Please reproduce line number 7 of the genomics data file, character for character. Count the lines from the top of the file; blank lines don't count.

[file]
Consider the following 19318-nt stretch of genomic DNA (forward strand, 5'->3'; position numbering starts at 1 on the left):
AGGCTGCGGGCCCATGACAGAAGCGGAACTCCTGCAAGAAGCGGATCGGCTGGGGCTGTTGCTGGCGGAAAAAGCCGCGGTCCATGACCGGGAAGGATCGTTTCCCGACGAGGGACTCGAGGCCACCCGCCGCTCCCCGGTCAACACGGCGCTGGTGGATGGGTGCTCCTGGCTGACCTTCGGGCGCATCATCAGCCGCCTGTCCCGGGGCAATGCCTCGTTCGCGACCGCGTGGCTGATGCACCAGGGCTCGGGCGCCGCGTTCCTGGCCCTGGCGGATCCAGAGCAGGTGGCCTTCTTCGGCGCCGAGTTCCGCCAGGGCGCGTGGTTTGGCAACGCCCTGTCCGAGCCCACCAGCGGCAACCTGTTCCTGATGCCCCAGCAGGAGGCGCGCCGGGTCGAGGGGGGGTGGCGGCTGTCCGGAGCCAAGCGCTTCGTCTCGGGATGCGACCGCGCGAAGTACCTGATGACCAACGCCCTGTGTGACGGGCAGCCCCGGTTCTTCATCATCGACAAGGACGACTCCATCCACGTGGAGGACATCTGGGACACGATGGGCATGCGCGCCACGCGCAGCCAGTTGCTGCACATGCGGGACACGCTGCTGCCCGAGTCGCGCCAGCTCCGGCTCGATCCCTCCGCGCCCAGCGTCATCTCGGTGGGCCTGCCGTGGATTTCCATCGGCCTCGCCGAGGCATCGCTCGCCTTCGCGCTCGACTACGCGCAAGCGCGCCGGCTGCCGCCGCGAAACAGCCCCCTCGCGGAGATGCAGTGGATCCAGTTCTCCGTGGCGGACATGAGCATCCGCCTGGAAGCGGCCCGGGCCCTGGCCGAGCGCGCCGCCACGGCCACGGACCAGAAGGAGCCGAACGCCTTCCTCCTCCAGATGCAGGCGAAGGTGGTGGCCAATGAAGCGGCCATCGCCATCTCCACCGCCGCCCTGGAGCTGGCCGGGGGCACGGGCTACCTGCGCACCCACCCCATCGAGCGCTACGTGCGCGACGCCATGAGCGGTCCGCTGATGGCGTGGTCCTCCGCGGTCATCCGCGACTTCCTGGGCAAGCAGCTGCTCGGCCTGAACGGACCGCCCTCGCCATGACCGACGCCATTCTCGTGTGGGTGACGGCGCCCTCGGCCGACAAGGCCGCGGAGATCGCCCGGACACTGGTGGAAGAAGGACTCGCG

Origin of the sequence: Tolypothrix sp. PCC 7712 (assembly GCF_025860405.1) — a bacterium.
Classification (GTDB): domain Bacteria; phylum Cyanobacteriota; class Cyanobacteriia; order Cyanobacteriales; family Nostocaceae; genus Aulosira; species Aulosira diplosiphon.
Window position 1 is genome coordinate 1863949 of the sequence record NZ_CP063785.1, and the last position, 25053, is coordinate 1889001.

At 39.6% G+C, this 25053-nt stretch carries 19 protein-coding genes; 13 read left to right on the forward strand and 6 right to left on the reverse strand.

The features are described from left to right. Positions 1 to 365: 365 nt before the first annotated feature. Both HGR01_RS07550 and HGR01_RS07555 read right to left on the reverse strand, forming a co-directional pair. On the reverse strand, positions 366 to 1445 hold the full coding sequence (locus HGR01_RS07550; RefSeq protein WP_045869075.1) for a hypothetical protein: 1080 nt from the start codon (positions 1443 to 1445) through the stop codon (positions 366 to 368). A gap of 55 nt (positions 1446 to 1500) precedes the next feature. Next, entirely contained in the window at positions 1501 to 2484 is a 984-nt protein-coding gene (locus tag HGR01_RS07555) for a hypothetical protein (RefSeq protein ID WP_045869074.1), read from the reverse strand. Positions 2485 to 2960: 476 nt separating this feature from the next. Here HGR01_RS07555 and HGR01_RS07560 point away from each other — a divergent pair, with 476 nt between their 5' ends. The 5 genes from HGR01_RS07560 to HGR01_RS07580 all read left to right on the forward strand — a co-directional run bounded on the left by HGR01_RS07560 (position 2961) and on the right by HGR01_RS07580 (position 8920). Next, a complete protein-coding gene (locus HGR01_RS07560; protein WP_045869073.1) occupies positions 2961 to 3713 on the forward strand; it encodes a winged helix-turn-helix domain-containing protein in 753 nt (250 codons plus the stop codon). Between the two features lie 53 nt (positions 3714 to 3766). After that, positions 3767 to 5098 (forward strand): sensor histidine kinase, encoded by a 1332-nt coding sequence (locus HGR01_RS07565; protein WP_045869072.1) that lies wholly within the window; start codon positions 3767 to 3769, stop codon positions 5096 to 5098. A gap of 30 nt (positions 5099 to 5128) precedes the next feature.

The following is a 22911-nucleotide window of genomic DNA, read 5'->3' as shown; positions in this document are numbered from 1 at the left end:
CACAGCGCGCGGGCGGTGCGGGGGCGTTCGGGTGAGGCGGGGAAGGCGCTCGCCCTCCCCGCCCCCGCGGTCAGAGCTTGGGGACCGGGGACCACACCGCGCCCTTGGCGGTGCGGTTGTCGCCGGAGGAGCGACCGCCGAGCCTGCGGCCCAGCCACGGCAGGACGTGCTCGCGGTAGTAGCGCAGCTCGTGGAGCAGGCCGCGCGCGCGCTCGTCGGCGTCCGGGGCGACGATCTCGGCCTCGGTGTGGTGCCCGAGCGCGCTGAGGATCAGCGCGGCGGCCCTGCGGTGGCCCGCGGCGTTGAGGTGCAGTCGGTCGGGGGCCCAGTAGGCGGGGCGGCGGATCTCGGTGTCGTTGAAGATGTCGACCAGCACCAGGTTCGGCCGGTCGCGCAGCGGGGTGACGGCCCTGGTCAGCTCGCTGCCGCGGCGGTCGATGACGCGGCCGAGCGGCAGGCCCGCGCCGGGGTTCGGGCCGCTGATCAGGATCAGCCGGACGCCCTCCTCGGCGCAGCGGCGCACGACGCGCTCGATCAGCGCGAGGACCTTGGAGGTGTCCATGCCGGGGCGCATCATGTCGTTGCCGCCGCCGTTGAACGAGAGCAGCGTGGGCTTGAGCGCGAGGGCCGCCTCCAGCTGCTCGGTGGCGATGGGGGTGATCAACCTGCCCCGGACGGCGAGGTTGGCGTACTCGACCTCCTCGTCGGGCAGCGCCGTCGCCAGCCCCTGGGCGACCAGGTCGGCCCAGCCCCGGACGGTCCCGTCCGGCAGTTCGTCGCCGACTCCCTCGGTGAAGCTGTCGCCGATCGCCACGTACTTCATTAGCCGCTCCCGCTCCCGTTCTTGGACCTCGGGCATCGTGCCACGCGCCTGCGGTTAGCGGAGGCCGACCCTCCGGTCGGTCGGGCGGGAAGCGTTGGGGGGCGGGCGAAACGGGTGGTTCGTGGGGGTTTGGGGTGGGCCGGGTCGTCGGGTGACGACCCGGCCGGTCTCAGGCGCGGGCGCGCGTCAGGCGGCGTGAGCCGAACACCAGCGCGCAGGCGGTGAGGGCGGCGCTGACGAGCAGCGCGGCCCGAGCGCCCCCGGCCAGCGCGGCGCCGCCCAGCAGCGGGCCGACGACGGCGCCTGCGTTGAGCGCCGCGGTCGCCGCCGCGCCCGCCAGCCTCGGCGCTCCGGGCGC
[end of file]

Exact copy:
The features are described from left to right. Positions 1 to 365: 365 nt before the first annotated feature. Both HGR01_RS07550 and HGR01_RS07555 read right to left on the reverse strand, forming a co-directional pair. On the reverse strand, positions 366 to 1445 hold the full coding sequence (locus HGR01_RS07550; RefSeq protein WP_045869075.1) for a hypothetical protein: 1080 nt from the start codon (positions 1443 to 1445) through the stop codon (positions 366 to 368). A gap of 55 nt (positions 1446 to 1500) precedes the next feature. Next, entirely contained in the window at positions 1501 to 2484 is a 984-nt protein-coding gene (locus tag HGR01_RS07555) for a hypothetical protein (RefSeq protein ID WP_045869074.1), read from the reverse strand. Positions 2485 to 2960: 476 nt separating this feature from the next. Here HGR01_RS07555 and HGR01_RS07560 point away from each other — a divergent pair, with 476 nt between their 5' ends. The 5 genes from HGR01_RS07560 to HGR01_RS07580 all read left to right on the forward strand — a co-directional run bounded on the left by HGR01_RS07560 (position 2961) and on the right by HGR01_RS07580 (position 8920). Next, a complete protein-coding gene (locus HGR01_RS07560; protein WP_045869073.1) occupies positions 2961 to 3713 on the forward strand; it encodes a winged helix-turn-helix domain-containing protein in 753 nt (250 codons plus the stop codon). Between the two features lie 53 nt (positions 3714 to 3766). After that, positions 3767 to 5098 (forward strand): sensor histidine kinase, encoded by a 1332-nt coding sequence (locus HGR01_RS07565; protein WP_045869072.1) that lies wholly within the window; start codon positions 3767 to 3769, stop codon positions 5096 to 5098. A gap of 30 nt (positions 5099 to 5128) precedes the next feature.